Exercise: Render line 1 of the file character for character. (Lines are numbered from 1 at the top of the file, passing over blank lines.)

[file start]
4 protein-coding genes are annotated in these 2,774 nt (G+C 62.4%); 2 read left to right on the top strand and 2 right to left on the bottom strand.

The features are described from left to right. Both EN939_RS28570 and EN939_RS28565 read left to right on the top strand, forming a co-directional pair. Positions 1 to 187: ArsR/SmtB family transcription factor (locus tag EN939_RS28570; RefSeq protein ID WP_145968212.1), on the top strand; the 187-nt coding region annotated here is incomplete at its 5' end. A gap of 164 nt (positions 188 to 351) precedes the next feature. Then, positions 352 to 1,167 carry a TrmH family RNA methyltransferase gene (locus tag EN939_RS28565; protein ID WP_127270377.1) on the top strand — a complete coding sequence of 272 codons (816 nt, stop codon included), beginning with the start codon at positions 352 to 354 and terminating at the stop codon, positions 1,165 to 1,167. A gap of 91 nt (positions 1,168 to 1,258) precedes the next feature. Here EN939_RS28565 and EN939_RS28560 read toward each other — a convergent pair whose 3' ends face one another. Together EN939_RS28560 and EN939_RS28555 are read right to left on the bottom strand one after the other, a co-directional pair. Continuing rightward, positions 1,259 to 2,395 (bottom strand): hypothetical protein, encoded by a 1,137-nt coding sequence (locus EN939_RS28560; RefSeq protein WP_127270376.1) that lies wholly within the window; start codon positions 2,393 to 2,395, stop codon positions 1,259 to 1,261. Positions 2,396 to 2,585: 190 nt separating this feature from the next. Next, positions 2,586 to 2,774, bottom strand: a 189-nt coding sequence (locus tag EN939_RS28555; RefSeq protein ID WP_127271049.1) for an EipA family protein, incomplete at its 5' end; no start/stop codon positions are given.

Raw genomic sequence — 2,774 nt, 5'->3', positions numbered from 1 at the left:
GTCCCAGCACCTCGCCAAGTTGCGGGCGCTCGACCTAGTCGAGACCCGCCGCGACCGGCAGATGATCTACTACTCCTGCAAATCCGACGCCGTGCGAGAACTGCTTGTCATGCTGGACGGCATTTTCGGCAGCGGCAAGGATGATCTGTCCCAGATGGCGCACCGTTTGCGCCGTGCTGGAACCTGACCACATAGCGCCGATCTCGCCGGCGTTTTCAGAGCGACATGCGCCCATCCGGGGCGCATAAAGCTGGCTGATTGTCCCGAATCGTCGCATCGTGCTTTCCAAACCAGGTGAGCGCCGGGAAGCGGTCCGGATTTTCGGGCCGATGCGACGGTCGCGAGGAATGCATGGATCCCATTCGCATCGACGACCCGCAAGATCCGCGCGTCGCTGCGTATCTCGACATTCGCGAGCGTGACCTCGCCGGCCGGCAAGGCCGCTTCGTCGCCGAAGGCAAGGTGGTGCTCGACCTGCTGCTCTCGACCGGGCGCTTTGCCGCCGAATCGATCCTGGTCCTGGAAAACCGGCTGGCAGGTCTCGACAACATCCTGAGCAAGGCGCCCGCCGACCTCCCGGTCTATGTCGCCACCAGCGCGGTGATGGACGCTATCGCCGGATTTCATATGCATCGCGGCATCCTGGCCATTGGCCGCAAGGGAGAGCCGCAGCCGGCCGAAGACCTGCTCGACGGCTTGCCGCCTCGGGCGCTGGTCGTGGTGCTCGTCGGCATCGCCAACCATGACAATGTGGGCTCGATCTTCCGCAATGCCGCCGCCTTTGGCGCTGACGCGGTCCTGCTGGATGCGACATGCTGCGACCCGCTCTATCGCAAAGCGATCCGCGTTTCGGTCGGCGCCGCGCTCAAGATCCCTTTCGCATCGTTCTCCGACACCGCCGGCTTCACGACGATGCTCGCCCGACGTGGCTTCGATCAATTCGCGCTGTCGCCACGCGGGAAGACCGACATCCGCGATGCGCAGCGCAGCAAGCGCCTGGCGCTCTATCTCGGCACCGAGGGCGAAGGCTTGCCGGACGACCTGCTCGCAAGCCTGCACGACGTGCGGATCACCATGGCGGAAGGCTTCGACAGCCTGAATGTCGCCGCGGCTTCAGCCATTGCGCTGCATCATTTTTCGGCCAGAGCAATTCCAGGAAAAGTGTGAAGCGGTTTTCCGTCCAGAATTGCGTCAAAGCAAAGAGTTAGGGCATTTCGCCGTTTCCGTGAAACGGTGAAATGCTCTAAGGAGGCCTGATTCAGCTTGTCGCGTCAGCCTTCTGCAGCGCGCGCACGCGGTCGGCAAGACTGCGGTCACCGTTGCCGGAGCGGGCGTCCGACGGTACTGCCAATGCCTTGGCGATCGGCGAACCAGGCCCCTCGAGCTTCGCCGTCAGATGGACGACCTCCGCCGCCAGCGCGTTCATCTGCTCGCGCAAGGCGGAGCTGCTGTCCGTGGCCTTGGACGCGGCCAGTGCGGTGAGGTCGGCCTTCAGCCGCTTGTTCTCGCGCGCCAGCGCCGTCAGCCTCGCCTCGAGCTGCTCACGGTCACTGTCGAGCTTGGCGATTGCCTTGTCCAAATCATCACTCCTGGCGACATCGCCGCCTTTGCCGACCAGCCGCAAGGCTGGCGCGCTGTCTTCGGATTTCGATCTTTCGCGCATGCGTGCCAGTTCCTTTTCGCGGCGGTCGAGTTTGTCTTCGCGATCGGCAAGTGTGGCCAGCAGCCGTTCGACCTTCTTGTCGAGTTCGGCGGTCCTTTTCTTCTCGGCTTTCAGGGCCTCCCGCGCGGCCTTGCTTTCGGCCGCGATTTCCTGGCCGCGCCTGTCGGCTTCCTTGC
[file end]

4 protein-coding genes are annotated in these 2,774 nt (G+C 62.4%); 2 read left to right on the top strand and 2 right to left on the bottom strand.